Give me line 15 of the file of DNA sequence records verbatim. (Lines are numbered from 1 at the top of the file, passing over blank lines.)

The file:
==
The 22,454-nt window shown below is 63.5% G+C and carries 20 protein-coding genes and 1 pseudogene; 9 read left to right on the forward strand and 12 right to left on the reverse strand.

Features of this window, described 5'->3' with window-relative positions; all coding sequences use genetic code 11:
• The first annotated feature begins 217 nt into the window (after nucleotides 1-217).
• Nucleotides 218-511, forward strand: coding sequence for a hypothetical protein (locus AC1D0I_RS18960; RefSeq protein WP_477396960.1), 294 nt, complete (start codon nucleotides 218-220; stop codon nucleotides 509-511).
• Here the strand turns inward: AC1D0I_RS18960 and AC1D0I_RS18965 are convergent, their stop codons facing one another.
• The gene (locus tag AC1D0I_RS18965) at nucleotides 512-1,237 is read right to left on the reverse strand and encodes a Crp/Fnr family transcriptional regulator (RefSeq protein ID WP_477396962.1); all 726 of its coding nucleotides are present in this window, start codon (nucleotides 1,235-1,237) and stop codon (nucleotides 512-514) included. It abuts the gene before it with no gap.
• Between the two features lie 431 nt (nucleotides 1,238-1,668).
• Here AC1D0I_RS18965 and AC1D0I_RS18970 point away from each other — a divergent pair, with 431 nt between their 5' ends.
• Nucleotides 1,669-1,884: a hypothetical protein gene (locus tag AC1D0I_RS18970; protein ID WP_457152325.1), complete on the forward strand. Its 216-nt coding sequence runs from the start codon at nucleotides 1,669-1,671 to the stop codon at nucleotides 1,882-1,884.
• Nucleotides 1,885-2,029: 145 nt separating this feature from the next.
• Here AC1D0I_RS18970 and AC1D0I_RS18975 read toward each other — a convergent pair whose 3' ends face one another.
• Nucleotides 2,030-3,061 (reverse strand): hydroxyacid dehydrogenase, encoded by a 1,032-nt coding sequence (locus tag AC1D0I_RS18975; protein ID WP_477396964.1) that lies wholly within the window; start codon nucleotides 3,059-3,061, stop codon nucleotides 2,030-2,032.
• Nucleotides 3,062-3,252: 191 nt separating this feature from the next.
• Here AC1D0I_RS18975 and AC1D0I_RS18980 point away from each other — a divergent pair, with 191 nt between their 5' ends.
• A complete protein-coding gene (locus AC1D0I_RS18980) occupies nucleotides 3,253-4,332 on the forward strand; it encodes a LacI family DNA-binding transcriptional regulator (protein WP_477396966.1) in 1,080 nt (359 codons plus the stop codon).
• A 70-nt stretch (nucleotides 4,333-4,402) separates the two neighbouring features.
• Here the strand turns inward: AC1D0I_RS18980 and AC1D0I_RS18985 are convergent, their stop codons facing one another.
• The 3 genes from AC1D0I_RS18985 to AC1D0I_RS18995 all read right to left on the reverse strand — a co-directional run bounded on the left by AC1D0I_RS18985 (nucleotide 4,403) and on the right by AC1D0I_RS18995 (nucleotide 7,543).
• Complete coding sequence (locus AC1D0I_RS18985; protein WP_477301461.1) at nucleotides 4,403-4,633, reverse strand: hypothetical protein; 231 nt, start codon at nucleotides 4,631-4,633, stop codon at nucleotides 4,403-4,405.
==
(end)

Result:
• A complete protein-coding gene (locus AC1D0I_RS18980) occupies nucleotides 3,253-4,332 on the forward strand; it encodes a LacI family DNA-binding transcriptional regulator (protein WP_477396966.1) in 1,080 nt (359 codons plus the stop codon).